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Quatrain

graduate students. But after he walked into the cantina and saw her 1,000-watt smile, her
beautiful thick dark hair and cocoa skin, he couldn‘t remember why he had even come to
South America. She was thin in the waist, big in the bust, and had a rear end that looked
fantastic in her tight blue cotton dress. She liked to dance and flirt and dazzle everyone
around her. She could speak English fairly well, although she regularly used a ―b‖
instead of a ―v‖—―you are berry interesting.‖ She often mixed up present tense and past
tense and could not seem to get the distinction between ―much‖ and ―many.‖ But when
she rolled her ―R‘s,‖ Morse was delighted. And the best part of Lola Carrera was that she
was crazy about John Morse, a boring, overweight, white-haired Philosophy and
Anthropology Professor, with nose hair and ear hair, and bushy pepper eyelashes and a
bad sense of fashion. The two shared a pitcher of margaritas and Morse never looked
back. After several months of letter-writing, Lola had managed a visa to Los Angeles to
visit him. They had married at the Venetian Resort and Casino in Las Vegas two weeks
later. John and Lola Morse had gone on to have two children, Zach and Zoey. And John
Morse had been very happy.
Lola had been much more religious than Morse. Morse tended to believe in things
which were supported by evidence, facts, or at least a good hypothesis. He did not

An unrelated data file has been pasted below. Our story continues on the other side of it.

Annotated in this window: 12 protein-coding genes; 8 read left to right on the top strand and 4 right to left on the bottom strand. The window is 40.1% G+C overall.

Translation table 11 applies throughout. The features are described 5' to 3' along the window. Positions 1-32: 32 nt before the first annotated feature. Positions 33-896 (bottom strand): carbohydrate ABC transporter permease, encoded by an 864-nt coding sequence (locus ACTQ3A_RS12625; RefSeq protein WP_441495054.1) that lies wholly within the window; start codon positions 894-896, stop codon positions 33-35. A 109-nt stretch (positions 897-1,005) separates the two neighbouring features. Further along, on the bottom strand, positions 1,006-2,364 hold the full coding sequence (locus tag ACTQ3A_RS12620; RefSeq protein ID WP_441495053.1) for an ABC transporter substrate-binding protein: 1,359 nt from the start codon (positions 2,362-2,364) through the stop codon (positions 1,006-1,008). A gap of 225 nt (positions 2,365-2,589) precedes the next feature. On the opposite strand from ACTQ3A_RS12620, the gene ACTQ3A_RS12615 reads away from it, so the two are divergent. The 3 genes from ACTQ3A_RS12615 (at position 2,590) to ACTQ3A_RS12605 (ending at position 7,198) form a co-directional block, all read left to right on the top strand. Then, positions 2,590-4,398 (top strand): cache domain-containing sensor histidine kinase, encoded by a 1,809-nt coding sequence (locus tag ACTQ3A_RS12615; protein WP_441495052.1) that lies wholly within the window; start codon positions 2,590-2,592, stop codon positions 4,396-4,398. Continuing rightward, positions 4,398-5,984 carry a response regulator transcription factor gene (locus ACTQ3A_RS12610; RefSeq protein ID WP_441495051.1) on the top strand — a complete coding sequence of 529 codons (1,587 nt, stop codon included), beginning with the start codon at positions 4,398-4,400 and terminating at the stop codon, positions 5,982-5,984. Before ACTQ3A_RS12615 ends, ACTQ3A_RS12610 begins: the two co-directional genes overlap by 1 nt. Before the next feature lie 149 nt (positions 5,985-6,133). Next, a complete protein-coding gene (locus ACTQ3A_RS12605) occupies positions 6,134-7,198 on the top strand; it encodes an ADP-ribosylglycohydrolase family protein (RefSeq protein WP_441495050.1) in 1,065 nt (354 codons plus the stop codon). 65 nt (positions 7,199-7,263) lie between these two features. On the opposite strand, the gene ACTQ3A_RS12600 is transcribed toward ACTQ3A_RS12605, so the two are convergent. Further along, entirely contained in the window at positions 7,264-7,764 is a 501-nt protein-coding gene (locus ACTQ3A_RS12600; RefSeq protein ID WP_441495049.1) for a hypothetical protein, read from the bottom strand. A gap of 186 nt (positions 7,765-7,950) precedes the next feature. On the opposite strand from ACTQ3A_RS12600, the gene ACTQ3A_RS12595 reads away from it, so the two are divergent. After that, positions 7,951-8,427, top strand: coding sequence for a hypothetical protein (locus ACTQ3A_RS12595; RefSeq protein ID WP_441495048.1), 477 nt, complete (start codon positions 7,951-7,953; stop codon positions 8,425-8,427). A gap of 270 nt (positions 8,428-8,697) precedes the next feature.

believe in all-powerful bearded beings living in clouds, winged angels with harps, talking
serpents, or virgins giving birth. Lola had taken the kids to Catholic mass every week.
That was probably good, Morse thought, in that it gave the children some structure and
peace of mind. Morse would be there to help Zach and Zoey when they could reason for
themselves, and help them understand the Big Bang Theory, evolution and DNA. Morse
never understood how his wife could believe in all the Catholic teachings but at the same
time chart horoscopes, read Tarot cards, and bet the same six numbers every week on the
California Lotto drawing. The Catholic thing and the mystical thing seemed inconsistent
to Morse, but he wasn‘t one to quibble. He had a happy life and did not want to rock the
boat. When Zoey was just a baby, Lola had begun reading books on prophets like
Nostradamus, Jeanne Dixon and Edward Cayce, and she had become convinced that
certain people could sense future events. Lola had told him once that she believed she
herself had the gift of foresight. Morse burst out laughing. That was one of their few bad
fights. He had tried to reason with her, but she had felt truly insulted.
He did have to admit that she was skilled at reading people upon meeting them the
first time. She could usually divine whether a woman she met at the grocery store or the
gym was having problems with her husband, was interested in another man, or had
money problems. Morse chalked those up, however, to a keen observation of people‘s
facial expressions and body language, not psychic powers. If a woman came into the
gym with her eyes red and a sad look on her face, chances are she was sad about
something. It did not take Nostradamus to figure that out.
In August 2001, Lola had learned that her brother James was coming to the United
States for a visit. James had followed much the same path as his sister. He had wavy,
dark hair and beautiful features, and he had met his lover on a vacation to Peru. James‘
boyfriend Greg was an advertising executive for a large bank in Boston, and the two had
arranged for a trip to Provincetown on the Cape that weekend. Provincetown was a small
beach town on the tip of Cape Cod, Massachusetts. In the last few decades, the small
town had become a gay and lesbian Mecca. Lola begged John Morse to go, but he
refused. At first, he did not understand why he had refused, but later, when he honestly
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